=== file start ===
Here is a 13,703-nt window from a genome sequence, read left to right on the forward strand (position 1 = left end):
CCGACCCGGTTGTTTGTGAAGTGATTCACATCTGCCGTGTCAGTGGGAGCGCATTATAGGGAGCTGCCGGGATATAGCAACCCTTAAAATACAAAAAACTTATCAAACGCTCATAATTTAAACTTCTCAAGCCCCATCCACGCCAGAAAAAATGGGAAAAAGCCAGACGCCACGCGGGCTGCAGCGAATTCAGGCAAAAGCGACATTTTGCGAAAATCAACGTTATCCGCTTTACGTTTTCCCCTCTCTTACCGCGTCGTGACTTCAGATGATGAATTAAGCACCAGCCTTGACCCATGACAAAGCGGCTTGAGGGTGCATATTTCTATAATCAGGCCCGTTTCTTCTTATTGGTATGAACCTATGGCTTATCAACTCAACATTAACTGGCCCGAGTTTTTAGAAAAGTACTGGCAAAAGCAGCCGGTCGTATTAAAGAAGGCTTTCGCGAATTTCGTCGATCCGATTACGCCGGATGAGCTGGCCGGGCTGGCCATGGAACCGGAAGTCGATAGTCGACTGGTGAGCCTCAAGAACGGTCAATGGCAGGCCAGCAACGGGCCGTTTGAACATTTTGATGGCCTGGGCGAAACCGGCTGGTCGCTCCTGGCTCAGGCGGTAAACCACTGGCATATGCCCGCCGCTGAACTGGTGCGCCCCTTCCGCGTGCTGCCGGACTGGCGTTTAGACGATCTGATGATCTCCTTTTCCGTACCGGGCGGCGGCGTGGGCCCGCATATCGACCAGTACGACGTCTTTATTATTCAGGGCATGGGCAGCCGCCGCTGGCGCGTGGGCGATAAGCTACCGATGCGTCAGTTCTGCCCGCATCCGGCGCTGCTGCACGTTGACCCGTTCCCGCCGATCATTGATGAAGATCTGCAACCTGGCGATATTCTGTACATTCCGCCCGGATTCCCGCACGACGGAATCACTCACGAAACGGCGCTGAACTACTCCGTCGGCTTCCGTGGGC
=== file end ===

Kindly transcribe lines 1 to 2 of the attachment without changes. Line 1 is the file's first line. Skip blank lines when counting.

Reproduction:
Here is a 13,703-nt window from a genome sequence, read left to right on the forward strand (position 1 = left end):
CCGACCCGGTTGTTTGTGAAGTGATTCACATCTGCCGTGTCAGTGGGAGCGCATTATAGGGAGCTGCCGGGATATAGCAACCCTTAAAATACAAAAAACTTATCAAACGCTCATAATTTAAACTTCTCAAGCCCCATCCACGCCAGAAAAAATGGGAAAAAGCCAGACGCCACGCGGGCTGCAGCGAATTCAGGCAAAAGCGACATTTTGCGAAAATCAACGTTATCCGCTTTACGTTTTCCCCTCTCTTACCGCGTCGTGACTTCAGATGATGAATTAAGCACCAGCCTTGACCCATGACAAAGCGGCTTGAGGGTGCATATTTCTATAATCAGGCCCGTTTCTTCTTATTGGTATGAACCTATGGCTTATCAACTCAACATTAACTGGCCCGAGTTTTTAGAAAAGTACTGGCAAAAGCAGCCGGTCGTATTAAAGAAGGCTTTCGCGAATTTCGTCGATCCGATTACGCCGGATGAGCTGGCCGGGCTGGCCATGGAACCGGAAGTCGATAGTCGACTGGTGAGCCTCAAGAACGGTCAATGGCAGGCCAGCAACGGGCCGTTTGAACATTTTGATGGCCTGGGCGAAACCGGCTGGTCGCTCCTGGCTCAGGCGGTAAACCACTGGCATATGCCCGCCGCTGAACTGGTGCGCCCCTTCCGCGTGCTGCCGGACTGGCGTTTAGACGATCTGATGATCTCCTTTTCCGTACCGGGCGGCGGCGTGGGCCCGCATATCGACCAGTACGACGTCTTTATTATTCAGGGCATGGGCAGCCGCCGCTGGCGCGTGGGCGATAAGCTACCGATGCGTCAGTTCTGCCCGCATCCGGCGCTGCTGCACGTTGACCCGTTCCCGCCGATCATTGATGAAGATCTGCAACCTGGCGATATTCTGTACATTCCGCCCGGATTCCCGCACGACGGAATCACTCACGAAACGGCGCTGAACTACTCCGTCGGCTTCCGTGGGC